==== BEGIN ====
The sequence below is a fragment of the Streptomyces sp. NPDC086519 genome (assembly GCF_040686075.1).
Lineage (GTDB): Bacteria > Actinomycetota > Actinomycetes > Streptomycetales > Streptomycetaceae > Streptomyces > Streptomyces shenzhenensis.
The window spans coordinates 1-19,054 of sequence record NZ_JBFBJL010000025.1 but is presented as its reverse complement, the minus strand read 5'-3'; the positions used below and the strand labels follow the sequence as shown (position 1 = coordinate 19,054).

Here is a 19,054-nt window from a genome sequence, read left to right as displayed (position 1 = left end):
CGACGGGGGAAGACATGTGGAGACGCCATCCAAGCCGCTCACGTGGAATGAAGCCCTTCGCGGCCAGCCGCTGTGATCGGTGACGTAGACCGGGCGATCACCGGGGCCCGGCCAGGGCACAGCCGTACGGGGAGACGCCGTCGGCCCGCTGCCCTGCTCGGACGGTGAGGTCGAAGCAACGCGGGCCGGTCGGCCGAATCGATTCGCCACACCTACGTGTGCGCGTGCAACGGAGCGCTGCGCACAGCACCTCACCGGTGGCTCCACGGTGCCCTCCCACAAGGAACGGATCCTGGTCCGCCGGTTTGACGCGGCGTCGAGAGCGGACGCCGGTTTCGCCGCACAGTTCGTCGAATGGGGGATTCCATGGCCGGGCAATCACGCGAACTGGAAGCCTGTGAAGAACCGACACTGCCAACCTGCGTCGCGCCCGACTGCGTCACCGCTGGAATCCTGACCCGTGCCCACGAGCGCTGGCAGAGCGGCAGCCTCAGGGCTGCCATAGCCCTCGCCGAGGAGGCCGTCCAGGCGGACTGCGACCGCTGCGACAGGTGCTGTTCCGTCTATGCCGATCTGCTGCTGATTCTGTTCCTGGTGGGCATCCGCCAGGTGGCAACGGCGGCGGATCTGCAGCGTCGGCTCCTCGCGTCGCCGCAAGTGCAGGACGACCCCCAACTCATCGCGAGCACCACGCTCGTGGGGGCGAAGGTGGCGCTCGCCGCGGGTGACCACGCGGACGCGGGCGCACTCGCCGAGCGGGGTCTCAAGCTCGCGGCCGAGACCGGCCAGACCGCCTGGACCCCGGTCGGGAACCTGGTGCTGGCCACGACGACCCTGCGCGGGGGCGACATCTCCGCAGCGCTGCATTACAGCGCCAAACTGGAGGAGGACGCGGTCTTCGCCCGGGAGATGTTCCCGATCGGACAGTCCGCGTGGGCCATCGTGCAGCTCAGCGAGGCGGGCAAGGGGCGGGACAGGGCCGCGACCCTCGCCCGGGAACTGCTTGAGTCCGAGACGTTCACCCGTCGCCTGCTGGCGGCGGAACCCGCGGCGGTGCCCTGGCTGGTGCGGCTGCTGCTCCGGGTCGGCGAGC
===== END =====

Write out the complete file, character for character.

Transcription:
The sequence below is a fragment of the Streptomyces sp. NPDC086519 genome (assembly GCF_040686075.1).
Lineage (GTDB): Bacteria > Actinomycetota > Actinomycetes > Streptomycetales > Streptomycetaceae > Streptomyces > Streptomyces shenzhenensis.
The window spans coordinates 1-19,054 of sequence record NZ_JBFBJL010000025.1 but is presented as its reverse complement, the minus strand read 5'-3'; the positions used below and the strand labels follow the sequence as shown (position 1 = coordinate 19,054).

Here is a 19,054-nt window from a genome sequence, read left to right as displayed (position 1 = left end):
CGACGGGGGAAGACATGTGGAGACGCCATCCAAGCCGCTCACGTGGAATGAAGCCCTTCGCGGCCAGCCGCTGTGATCGGTGACGTAGACCGGGCGATCACCGGGGCCCGGCCAGGGCACAGCCGTACGGGGAGACGCCGTCGGCCCGCTGCCCTGCTCGGACGGTGAGGTCGAAGCAACGCGGGCCGGTCGGCCGAATCGATTCGCCACACCTACGTGTGCGCGTGCAACGGAGCGCTGCGCACAGCACCTCACCGGTGGCTCCACGGTGCCCTCCCACAAGGAACGGATCCTGGTCCGCCGGTTTGACGCGGCGTCGAGAGCGGACGCCGGTTTCGCCGCACAGTTCGTCGAATGGGGGATTCCATGGCCGGGCAATCACGCGAACTGGAAGCCTGTGAAGAACCGACACTGCCAACCTGCGTCGCGCCCGACTGCGTCACCGCTGGAATCCTGACCCGTGCCCACGAGCGCTGGCAGAGCGGCAGCCTCAGGGCTGCCATAGCCCTCGCCGAGGAGGCCGTCCAGGCGGACTGCGACCGCTGCGACAGGTGCTGTTCCGTCTATGCCGATCTGCTGCTGATTCTGTTCCTGGTGGGCATCCGCCAGGTGGCAACGGCGGCGGATCTGCAGCGTCGGCTCCTCGCGTCGCCGCAAGTGCAGGACGACCCCCAACTCATCGCGAGCACCACGCTCGTGGGGGCGAAGGTGGCGCTCGCCGCGGGTGACCACGCGGACGCGGGCGCACTCGCCGAGCGGGGTCTCAAGCTCGCGGCCGAGACCGGCCAGACCGCCTGGACCCCGGTCGGGAACCTGGTGCTGGCCACGACGACCCTGCGCGGGGGCGACATCTCCGCAGCGCTGCATTACAGCGCCAAACTGGAGGAGGACGCGGTCTTCGCCCGGGAGATGTTCCCGATCGGACAGTCCGCGTGGGCCATCGTGCAGCTCAGCGAGGCGGGCAAGGGGCGGGACAGGGCCGCGACCCTCGCCCGGGAACTGCTTGAGTCCGAGACGTTCACCCGTCGCCTGCTGGCGGCGGAACCCGCGGCGGTGCCCTGGCTGGTGCGGCTGCTGCTCCGGGTCGGCGAGC